The Return of Bird, Lime and Spin
Starting June 1, up to 3,000 scooters could be on city streets.
The scooters are coming.
The Department of Public Works confirmed Wednesday morning that operators Bird, Lime and Spin were all selected to deploy rentable scooters on the city’s streets in 2021.
DPW issued a request for proposals following the Common Council’s April approval of a new pilot study for the electric, dockless scooters. Riders use smartphone applications to unlock the scooters.
“They all had really strong proposals,” said Riordan. The companies each participated in the prior 2019 pilot study.
The critical issue last time, at least in the eyes of the Common Council, was sidewalk riding.
“They all have really great plans for deterring sidewalk riding and providing adaptive scooters,” said Riordan. That includes detection technology and scooters with seats. Each will deploy at least 100 scooters with adaptive riding technology.
The study allows each company to deploy up to 1,000 scooters across the city, but with a limit of 100 scooters each in the downtown area.
The sidewalk riding concerns were greatest near Downtown, what the city calls Zone 1. That includes East Town, Westown, Historic Third Ward, Walker’s Point (north of W. National Ave.) and Marquette University campus. The remainder of the city is divided into six zones.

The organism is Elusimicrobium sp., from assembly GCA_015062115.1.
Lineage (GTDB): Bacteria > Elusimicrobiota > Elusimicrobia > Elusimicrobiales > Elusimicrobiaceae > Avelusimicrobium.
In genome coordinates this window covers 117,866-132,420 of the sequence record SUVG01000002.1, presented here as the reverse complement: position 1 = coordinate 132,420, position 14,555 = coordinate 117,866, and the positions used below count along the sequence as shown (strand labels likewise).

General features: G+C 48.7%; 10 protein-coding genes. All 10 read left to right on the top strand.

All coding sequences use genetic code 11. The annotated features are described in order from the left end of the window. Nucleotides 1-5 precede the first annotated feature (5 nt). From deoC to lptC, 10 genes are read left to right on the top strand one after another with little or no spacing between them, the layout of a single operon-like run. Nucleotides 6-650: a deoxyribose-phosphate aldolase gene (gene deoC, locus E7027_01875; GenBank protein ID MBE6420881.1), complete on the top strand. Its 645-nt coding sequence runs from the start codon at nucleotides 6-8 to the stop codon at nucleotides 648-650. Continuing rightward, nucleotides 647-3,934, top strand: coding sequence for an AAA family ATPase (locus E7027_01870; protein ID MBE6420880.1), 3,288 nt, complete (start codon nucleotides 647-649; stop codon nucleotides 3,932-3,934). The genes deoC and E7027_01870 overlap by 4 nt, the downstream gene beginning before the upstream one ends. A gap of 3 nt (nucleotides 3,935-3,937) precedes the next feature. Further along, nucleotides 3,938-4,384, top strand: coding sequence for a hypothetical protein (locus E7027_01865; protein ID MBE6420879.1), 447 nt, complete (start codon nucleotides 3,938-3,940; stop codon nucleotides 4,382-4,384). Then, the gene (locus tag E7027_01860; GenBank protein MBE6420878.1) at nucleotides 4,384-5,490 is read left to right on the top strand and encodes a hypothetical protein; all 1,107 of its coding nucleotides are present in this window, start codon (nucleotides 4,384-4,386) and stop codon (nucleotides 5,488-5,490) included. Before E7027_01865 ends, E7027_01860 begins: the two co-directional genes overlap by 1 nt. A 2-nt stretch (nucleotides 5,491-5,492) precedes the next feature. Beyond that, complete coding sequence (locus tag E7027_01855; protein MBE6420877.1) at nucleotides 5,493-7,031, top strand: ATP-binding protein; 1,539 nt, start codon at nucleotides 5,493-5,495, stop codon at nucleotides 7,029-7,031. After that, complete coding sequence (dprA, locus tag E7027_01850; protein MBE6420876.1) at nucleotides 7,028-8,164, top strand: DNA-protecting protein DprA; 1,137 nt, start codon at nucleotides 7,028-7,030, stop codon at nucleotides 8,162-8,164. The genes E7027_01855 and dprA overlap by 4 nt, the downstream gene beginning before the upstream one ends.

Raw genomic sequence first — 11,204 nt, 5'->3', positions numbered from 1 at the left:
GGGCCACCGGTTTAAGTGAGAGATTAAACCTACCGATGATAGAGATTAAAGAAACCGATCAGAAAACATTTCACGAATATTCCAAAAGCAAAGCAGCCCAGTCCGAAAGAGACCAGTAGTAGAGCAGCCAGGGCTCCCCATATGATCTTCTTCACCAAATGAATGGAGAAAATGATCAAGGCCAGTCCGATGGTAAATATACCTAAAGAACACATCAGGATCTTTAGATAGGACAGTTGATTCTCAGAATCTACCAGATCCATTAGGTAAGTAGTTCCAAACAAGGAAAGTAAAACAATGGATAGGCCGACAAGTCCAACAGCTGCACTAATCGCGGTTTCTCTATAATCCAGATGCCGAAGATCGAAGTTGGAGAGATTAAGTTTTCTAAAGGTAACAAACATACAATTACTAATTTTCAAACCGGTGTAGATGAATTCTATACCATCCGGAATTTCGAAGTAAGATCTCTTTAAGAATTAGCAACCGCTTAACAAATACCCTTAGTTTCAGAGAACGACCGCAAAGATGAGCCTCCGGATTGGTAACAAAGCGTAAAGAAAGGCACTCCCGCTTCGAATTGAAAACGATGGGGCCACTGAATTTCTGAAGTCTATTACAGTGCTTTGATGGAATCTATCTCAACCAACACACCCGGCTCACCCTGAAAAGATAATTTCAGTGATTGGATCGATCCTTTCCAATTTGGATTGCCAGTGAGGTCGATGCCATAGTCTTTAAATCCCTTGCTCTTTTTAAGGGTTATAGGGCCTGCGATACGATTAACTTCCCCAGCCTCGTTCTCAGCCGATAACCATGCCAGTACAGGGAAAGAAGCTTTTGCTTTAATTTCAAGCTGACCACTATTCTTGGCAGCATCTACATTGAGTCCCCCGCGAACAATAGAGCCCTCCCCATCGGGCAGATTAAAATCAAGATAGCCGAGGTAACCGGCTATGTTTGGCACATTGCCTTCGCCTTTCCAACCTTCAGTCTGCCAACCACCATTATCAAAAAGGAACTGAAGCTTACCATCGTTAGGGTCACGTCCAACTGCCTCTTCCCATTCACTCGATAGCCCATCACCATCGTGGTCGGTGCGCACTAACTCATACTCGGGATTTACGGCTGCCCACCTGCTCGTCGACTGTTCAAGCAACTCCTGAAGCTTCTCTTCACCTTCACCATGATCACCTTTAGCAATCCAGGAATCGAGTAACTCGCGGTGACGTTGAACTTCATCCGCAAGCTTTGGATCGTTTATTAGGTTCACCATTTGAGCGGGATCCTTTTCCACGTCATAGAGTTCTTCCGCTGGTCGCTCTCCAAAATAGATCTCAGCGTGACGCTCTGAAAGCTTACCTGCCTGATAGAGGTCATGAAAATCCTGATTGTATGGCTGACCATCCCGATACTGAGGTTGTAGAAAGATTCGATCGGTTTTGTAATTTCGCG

“A major goal of this is to try to get more scooter usage into the neighborhoods,” said Public Works Commissioner Jeff Polenske in April. In addition to the Zone 1 deployment cap, the five zones bordering Downtown would each need to have a balanced number of scooters deployed.
Riordan said the city is close to selecting the consultant.
Fees would be imposed on the scooter companies to administer the pilot. A $25-per-scooter fee and $0.15-per-trip fee are to be remitted to the city by the operators. An additional $10 fee per scooter will be imposed to hire the sidewalk riding consultant.
The companies, which operate in dozens of other cities, use a special version of their smartphone applications to pay independent contractors to charge the scooters overnight and deploy them to targeted areas each morning.
Parking is required to be on sidewalks that are more than five feet wide. The companies, using geofencing technology, are required to assure that scooters are not parked in Lakeshore State Park, on the Milwaukee RiverWalk and in other designated areas.
State law, enacted in 2019, gives municipalities the authority to enact a regulatory framework for scooters to be used on their streets
A total of 350,130 rides were taken in 2019, with the three participating companies reporting 67 crashes and 141 citizen complaints submitted to the city. An average of 3.6 riders per vehicle per day were taken. A DPW survey conducted at the end of 2019 generated 7,658 responses.
After the December 31st study conclusion, the city could adopt a permanent licensing structure or implement yet another study in future years.